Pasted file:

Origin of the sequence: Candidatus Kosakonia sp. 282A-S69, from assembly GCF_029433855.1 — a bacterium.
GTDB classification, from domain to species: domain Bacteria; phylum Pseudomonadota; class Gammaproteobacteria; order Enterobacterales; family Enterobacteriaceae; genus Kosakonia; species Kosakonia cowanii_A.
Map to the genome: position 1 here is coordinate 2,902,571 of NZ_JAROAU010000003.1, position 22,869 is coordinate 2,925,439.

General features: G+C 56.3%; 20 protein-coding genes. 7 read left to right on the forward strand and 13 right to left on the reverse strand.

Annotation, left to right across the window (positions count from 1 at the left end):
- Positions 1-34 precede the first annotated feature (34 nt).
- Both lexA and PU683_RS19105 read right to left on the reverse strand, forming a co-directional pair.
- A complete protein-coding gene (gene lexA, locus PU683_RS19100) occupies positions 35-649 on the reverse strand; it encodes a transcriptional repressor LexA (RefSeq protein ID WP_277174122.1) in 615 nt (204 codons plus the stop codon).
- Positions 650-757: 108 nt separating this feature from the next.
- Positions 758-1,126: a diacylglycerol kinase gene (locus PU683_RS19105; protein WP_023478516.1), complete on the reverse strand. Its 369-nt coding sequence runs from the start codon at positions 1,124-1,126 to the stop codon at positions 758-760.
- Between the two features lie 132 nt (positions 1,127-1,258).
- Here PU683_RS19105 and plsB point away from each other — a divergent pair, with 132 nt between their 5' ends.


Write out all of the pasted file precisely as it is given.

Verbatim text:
Origin of the sequence: Candidatus Kosakonia sp. 282A-S69, from assembly GCF_029433855.1 — a bacterium.
GTDB classification, from domain to species: domain Bacteria; phylum Pseudomonadota; class Gammaproteobacteria; order Enterobacterales; family Enterobacteriaceae; genus Kosakonia; species Kosakonia cowanii_A.
Map to the genome: position 1 here is coordinate 2,902,571 of NZ_JAROAU010000003.1, position 22,869 is coordinate 2,925,439.

General features: G+C 56.3%; 20 protein-coding genes. 7 read left to right on the forward strand and 13 right to left on the reverse strand.

Annotation, left to right across the window (positions count from 1 at the left end):
- Positions 1-34 precede the first annotated feature (34 nt).
- Both lexA and PU683_RS19105 read right to left on the reverse strand, forming a co-directional pair.
- A complete protein-coding gene (gene lexA, locus PU683_RS19100) occupies positions 35-649 on the reverse strand; it encodes a transcriptional repressor LexA (RefSeq protein ID WP_277174122.1) in 615 nt (204 codons plus the stop codon).
- Positions 650-757: 108 nt separating this feature from the next.
- Positions 758-1,126: a diacylglycerol kinase gene (locus PU683_RS19105; protein WP_023478516.1), complete on the reverse strand. Its 369-nt coding sequence runs from the start codon at positions 1,124-1,126 to the stop codon at positions 758-760.
- Between the two features lie 132 nt (positions 1,127-1,258).
- Here PU683_RS19105 and plsB point away from each other — a divergent pair, with 132 nt between their 5' ends.